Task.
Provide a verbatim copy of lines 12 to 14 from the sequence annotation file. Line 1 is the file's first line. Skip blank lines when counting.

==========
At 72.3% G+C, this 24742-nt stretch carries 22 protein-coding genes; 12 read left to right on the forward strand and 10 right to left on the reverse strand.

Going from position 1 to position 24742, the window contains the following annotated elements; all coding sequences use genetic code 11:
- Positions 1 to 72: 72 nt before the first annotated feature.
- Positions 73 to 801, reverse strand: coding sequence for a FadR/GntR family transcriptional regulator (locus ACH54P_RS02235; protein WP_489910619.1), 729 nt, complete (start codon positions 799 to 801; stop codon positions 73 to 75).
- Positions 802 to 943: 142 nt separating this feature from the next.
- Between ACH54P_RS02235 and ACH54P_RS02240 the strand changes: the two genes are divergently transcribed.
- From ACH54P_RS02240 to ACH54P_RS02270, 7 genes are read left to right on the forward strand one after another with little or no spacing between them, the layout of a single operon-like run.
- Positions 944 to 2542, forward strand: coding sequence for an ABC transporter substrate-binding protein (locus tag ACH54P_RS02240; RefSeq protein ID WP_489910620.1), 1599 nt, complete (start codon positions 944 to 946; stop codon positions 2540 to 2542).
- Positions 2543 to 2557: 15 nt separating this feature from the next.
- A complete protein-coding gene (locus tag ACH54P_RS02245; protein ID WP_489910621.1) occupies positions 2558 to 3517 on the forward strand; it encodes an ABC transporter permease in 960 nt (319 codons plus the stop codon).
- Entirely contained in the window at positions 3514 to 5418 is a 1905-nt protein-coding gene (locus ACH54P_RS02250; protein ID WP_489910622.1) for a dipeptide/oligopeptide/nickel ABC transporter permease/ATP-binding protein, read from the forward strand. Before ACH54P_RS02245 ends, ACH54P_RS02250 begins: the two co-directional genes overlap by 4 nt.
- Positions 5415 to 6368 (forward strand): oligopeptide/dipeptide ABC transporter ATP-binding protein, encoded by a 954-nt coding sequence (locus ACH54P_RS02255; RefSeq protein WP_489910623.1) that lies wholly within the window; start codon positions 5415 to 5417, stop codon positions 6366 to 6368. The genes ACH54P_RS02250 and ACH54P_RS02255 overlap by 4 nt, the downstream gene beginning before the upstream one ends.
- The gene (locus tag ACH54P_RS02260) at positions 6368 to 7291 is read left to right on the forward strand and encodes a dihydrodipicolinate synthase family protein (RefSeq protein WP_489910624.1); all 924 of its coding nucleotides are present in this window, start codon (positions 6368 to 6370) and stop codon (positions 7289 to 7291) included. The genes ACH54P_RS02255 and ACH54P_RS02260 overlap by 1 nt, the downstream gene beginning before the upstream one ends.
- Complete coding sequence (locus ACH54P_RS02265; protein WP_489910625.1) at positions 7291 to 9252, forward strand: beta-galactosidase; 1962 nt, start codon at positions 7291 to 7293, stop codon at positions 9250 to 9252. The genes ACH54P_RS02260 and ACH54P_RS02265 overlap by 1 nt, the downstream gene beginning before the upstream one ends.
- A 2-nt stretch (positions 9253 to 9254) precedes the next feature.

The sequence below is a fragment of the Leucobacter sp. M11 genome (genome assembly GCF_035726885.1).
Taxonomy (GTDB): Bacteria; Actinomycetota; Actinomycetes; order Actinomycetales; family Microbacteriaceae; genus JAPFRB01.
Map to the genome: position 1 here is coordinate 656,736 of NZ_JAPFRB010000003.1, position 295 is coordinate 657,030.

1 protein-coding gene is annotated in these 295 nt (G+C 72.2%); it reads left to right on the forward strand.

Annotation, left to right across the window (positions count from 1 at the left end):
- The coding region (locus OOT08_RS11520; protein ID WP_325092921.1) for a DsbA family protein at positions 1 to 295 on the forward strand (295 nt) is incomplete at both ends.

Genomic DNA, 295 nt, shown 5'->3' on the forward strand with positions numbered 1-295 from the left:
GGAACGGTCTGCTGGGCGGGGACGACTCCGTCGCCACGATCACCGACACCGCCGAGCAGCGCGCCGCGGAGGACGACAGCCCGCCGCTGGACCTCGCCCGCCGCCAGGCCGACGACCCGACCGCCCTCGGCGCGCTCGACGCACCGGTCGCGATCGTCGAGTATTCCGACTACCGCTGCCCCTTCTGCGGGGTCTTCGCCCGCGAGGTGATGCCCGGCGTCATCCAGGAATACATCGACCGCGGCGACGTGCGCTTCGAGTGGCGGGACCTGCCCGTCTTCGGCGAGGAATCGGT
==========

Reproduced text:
- Positions 5415 to 6368 (forward strand): oligopeptide/dipeptide ABC transporter ATP-binding protein, encoded by a 954-nt coding sequence (locus ACH54P_RS02255; RefSeq protein WP_489910623.1) that lies wholly within the window; start codon positions 5415 to 5417, stop codon positions 6366 to 6368. The genes ACH54P_RS02250 and ACH54P_RS02255 overlap by 4 nt, the downstream gene beginning before the upstream one ends.
- The gene (locus tag ACH54P_RS02260) at positions 6368 to 7291 is read left to right on the forward strand and encodes a dihydrodipicolinate synthase family protein (RefSeq protein WP_489910624.1); all 924 of its coding nucleotides are present in this window, start codon (positions 6368 to 6370) and stop codon (positions 7289 to 7291) included. The genes ACH54P_RS02255 and ACH54P_RS02260 overlap by 1 nt, the downstream gene beginning before the upstream one ends.
- Complete coding sequence (locus ACH54P_RS02265; protein WP_489910625.1) at positions 7291 to 9252, forward strand: beta-galactosidase; 1962 nt, start codon at positions 7291 to 7293, stop codon at positions 9250 to 9252. The genes ACH54P_RS02260 and ACH54P_RS02265 overlap by 1 nt, the downstream gene beginning before the upstream one ends.